Odisha MLA Md Moquim Does It Again, ‘Skips’ Voting In Congress Presidential Poll
Bhubaneswar: Barabati-Cuttack MLA Mohammad Moquim yet again on Tuesday stirred controversy by not voting during the AICC internal election for the president’s post, fuelling speculation about his future plans.
“I couldn’t vote because I was out of station,” Moquim told mediapersons, two days after the Hand party did not include him in the list of star campaigners for November 3 Dhamnagar bypoll.
On July 18, Moquim indirectly expressed his displeasure with Congress by not toeing the party line during the Presidential elections and voted in support of NDA candidate Droupadi Murmu. His decision raised quite a few eyebrows as months ago he was in the race to become the OPCC president. The party high command chose Sarat Pattnaik instead of Moquim, seemingly upsetting the latter. The OPCC bosses also served a show-cause notice on Moquim as to why he voted for Murmu. Moquim had earlier told the media that he has responded to the show cause notice and he had not committed any wrong.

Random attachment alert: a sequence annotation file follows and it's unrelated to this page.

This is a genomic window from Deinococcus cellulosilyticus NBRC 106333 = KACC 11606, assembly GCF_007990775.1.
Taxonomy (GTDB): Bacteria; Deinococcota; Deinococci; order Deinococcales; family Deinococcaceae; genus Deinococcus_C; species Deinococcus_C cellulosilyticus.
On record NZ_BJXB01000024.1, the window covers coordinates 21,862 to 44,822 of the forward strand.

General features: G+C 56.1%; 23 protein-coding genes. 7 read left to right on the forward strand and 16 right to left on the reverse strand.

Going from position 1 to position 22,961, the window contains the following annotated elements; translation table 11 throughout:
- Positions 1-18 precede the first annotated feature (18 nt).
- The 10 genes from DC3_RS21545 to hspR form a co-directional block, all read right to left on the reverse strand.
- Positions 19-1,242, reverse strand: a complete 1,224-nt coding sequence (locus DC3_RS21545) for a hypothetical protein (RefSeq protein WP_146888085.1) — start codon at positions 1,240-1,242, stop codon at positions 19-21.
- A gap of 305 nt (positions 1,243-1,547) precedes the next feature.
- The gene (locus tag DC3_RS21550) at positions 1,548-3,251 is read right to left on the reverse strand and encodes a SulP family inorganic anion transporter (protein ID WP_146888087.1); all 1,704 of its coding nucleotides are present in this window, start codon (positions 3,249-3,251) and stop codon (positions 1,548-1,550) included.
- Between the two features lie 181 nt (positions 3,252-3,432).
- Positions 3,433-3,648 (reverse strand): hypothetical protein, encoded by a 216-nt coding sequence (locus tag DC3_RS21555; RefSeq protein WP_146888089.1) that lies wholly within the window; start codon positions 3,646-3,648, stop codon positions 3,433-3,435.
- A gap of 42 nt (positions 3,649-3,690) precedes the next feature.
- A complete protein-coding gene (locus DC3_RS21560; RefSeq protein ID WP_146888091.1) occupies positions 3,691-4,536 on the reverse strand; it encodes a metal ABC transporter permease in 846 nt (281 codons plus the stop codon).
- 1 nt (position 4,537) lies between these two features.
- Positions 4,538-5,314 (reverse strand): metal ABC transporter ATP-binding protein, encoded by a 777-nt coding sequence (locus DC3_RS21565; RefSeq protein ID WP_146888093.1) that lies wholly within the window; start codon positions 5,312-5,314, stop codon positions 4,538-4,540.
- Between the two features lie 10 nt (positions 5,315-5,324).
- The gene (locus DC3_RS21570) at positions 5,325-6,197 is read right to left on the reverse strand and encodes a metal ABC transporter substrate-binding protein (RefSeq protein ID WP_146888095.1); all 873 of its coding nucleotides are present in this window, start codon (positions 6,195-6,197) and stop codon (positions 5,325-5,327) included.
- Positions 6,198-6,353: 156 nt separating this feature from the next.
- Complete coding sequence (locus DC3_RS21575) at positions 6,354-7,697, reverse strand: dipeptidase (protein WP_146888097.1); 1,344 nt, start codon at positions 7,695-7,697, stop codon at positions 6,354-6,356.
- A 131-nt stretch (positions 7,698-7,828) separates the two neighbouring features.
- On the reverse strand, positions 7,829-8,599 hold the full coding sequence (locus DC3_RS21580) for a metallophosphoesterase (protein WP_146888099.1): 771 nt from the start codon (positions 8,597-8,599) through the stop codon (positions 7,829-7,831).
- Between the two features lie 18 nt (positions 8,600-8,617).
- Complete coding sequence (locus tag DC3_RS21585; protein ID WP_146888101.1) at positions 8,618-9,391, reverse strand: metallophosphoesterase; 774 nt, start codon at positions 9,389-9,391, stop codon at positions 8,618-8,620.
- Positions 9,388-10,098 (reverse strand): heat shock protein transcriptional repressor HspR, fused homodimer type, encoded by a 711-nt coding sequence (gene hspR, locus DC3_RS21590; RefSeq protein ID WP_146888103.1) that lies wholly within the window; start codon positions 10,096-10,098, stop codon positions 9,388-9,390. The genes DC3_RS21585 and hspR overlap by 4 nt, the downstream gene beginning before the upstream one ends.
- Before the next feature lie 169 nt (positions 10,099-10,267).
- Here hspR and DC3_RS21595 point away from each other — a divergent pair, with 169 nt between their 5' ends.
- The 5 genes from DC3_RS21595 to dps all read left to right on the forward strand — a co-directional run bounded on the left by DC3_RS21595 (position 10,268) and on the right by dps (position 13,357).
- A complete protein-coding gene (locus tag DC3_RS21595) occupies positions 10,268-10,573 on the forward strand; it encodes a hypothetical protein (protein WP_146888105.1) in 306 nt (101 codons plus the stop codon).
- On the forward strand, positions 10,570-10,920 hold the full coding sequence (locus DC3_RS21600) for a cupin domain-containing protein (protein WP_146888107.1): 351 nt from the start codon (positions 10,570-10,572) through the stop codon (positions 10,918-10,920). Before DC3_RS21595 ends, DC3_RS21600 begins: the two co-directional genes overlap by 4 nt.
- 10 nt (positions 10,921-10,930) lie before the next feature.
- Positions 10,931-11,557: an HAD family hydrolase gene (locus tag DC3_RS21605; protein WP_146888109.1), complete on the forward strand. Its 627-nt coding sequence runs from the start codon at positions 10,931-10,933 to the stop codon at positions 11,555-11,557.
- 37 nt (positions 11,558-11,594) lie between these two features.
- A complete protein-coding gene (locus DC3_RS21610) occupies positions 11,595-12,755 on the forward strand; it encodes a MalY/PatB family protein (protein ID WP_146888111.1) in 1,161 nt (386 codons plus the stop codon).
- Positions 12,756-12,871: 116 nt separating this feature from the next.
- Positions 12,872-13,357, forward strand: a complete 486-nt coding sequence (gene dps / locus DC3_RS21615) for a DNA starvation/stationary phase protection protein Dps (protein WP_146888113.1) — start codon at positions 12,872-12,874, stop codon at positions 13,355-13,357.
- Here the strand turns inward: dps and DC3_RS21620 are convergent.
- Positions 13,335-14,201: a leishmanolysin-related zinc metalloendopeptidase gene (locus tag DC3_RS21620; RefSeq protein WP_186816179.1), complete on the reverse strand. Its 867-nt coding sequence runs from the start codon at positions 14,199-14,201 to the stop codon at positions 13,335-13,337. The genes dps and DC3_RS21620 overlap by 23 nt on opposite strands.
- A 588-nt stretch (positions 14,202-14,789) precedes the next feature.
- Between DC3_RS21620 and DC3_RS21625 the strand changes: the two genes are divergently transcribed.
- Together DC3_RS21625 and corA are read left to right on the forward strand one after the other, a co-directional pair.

September also saw a war of words between Moquim and Jeypore MLA Tara Prasad Bahinipati after the former asserted that he would not attend any event at Congress Bhawan till the party responded to his reply on the show-cause notice. Barabati-Cuttack MLA alleged that seniors are being sidelined and ignored and youths are being denied opportunities because of which the party is witnessing an unprecedented exodus.
With him maintaining distance from party activities, speculation is rife that he could be planning to quit the grand old party and join some other party, possibly Aam Aadmi Party (AAP).
According to sources, Odisha has 428 voters and a majority of votes from the state is likely to go in favour of the veteran leader from Karnataka Mallikarjun Kharge, who is the official candidate of the Congress. While he campaigned in Odisha, Shashi Tharoor, the other candidate in the poll to elect a non-Gandhi chief after a gap of 24 years, did not visit the state to seek votes. This is only the sixth time that the party delegates are voting to pick a president.